Applying for probate can be cumbersome, expensive, and can delay the administration of an estate. Unfortunately, it may be a practical necessity. The executor often needs to prove that they have legal authority to administer the estate in order to deal with certain types of estate assets. This is especially true in cases where the estate holds substantial assets, such as real property or a portfolio of investments in public corporations. That being the case, probate is not always required, and may even be avoided in some high-value estates.
It is generally understood that an estate typically needs to go through probate where the deceased held real property without any other “joint tenants”. Contrary to popular belief, however, there are some exceptions that allow us to deal with real property without first having to go through probate. One of the more curious and relatively unknown exceptions is known as the “first dealings'' exemption.
The circumstances surrounding the tragic deaths of Barry and Honey Sherman remain a mystery; so too, do the heirs to their fortunes. This is because the estate trustees of Barry and Honey’s estates successfully applied to have their probate applications sealed, thus preventing the public from viewing their wills. In 2018, a reporter for the Toronto Star, Kevin Donovan, challenged the validity of the sealing order.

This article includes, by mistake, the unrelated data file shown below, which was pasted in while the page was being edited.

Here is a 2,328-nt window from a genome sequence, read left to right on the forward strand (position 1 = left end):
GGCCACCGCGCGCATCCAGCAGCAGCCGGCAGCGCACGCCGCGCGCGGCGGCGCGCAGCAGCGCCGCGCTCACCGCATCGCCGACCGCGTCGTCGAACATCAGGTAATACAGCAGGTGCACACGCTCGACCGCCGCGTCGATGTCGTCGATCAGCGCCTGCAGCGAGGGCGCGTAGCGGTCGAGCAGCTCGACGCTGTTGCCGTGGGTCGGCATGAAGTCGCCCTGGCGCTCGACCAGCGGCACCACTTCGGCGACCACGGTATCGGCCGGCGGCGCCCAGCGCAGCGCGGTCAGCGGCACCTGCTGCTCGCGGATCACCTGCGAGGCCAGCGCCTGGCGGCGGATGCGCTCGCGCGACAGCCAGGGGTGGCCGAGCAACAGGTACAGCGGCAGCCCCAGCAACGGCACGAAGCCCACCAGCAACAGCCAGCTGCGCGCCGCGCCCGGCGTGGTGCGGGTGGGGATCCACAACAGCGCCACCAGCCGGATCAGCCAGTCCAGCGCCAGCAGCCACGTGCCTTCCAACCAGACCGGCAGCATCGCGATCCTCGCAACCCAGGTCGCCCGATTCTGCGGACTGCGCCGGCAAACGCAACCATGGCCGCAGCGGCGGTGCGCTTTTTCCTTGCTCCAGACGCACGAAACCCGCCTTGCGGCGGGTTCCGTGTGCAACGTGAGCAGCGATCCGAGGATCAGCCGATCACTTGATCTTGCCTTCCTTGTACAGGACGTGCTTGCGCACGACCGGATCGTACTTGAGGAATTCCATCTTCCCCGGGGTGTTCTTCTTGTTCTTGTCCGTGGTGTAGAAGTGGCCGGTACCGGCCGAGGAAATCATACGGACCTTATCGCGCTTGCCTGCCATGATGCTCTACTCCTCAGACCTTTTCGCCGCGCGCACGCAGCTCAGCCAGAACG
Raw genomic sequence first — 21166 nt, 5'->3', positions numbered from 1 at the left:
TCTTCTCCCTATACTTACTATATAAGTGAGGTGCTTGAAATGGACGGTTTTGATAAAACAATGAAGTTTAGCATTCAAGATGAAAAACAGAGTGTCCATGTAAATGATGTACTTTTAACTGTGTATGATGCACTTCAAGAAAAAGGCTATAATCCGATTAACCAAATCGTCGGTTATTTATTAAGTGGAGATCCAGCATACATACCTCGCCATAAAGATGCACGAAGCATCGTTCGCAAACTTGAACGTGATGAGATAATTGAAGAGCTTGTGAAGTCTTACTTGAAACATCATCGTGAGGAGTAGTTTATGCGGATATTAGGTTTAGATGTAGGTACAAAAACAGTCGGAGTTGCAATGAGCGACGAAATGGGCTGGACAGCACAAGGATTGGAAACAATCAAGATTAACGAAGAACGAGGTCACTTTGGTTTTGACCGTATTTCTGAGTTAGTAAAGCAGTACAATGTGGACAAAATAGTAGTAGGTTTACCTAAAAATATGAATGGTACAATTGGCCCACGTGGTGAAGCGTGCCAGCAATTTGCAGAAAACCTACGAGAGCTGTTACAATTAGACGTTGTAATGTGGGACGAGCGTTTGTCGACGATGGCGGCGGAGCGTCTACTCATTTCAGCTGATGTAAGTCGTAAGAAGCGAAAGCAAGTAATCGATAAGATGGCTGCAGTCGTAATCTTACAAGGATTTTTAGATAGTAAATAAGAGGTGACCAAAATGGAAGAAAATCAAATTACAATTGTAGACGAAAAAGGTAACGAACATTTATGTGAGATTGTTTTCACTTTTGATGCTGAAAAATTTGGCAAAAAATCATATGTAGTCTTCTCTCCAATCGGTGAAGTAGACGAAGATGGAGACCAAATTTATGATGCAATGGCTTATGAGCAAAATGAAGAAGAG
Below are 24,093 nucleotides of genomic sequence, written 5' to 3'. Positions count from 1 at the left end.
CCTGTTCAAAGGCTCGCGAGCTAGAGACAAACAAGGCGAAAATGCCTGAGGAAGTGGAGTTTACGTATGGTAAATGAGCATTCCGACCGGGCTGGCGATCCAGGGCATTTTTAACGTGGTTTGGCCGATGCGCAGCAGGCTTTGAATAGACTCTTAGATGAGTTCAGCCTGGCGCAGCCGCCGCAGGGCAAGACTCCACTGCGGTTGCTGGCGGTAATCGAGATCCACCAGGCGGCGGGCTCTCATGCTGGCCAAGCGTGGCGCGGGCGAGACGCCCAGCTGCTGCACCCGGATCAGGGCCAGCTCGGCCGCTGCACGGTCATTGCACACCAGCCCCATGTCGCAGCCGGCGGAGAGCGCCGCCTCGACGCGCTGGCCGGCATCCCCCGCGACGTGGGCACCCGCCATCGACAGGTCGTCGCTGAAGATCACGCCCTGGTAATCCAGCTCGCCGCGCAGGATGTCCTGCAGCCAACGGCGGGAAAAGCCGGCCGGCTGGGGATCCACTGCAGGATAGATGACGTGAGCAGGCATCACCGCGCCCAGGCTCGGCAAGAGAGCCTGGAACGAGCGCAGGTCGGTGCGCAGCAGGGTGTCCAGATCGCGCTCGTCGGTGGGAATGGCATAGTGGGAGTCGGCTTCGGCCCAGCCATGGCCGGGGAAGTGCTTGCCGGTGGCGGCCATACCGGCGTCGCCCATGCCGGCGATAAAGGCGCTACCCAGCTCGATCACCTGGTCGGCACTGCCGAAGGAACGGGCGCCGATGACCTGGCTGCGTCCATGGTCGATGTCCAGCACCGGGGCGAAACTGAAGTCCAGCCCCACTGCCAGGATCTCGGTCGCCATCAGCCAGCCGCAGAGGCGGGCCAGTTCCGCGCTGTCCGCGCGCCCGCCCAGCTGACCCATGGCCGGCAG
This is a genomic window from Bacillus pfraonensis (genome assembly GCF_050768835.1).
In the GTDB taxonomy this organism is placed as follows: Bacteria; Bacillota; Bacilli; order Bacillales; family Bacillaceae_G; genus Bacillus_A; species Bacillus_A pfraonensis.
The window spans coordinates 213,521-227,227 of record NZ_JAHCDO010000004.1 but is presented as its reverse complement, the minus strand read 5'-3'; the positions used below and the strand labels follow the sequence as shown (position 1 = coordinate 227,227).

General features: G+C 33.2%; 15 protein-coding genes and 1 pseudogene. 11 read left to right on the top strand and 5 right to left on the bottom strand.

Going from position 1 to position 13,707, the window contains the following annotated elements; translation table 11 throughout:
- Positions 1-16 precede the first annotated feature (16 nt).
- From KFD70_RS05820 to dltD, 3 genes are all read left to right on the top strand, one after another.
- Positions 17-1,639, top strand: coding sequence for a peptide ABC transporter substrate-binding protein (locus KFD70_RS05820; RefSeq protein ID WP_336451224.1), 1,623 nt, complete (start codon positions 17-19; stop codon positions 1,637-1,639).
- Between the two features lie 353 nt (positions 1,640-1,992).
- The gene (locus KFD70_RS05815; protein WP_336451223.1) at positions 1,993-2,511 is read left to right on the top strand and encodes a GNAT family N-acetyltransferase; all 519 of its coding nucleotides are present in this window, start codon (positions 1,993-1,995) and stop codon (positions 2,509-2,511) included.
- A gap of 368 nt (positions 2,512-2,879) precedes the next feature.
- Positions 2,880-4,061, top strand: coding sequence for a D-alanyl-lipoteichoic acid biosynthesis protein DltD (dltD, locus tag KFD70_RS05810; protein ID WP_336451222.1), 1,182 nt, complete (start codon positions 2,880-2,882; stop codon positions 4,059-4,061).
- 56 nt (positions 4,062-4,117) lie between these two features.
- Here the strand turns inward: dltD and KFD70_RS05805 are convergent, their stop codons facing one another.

An individual who seeks to have a will admitted to probate begins proceedings by applying for a certificate of appointment of estate trustee with a will. A person opposed to the will being admitted to probate need only file an objection (or a caveat as it is still called in some provinces).
Rule 13.1 of the Rules of Civil Procedure (the “Rules”) specifies where proceedings (which includes applications and actions) are to be commenced.
In New Brunswick the legislation provides a judge with discretion to ignore the formalities of execution and that is what happened here. Could that happen in Ontario?
The short answer is no, but in reality, this question is much more nuanced and complicated than people think.
When a will challenger has no evidence to support the challenge, what strategy can lawyers take to inexpensively defeat the will challenge, vacate the notice of objection and move forward with probate?
Section 5 of the Estates Act (the “Act”) states “Letters of Administration shall not be granted to a person not residing in Ontario”. The statute appears to be a definite and full answer to our question. But, when answering a legal question, a thorough reading of the statutes and secondary sources dealing with the question together with a full review of how judges interpret the statute is necessary. As the Armstrong case demonstrates, reading only one section of the Act could lead to an erroneous conclusion.
For those who wish to stop the distribution of non probatable assets it is important to know that more might be required then simply blocking probate by filing a notice of objection.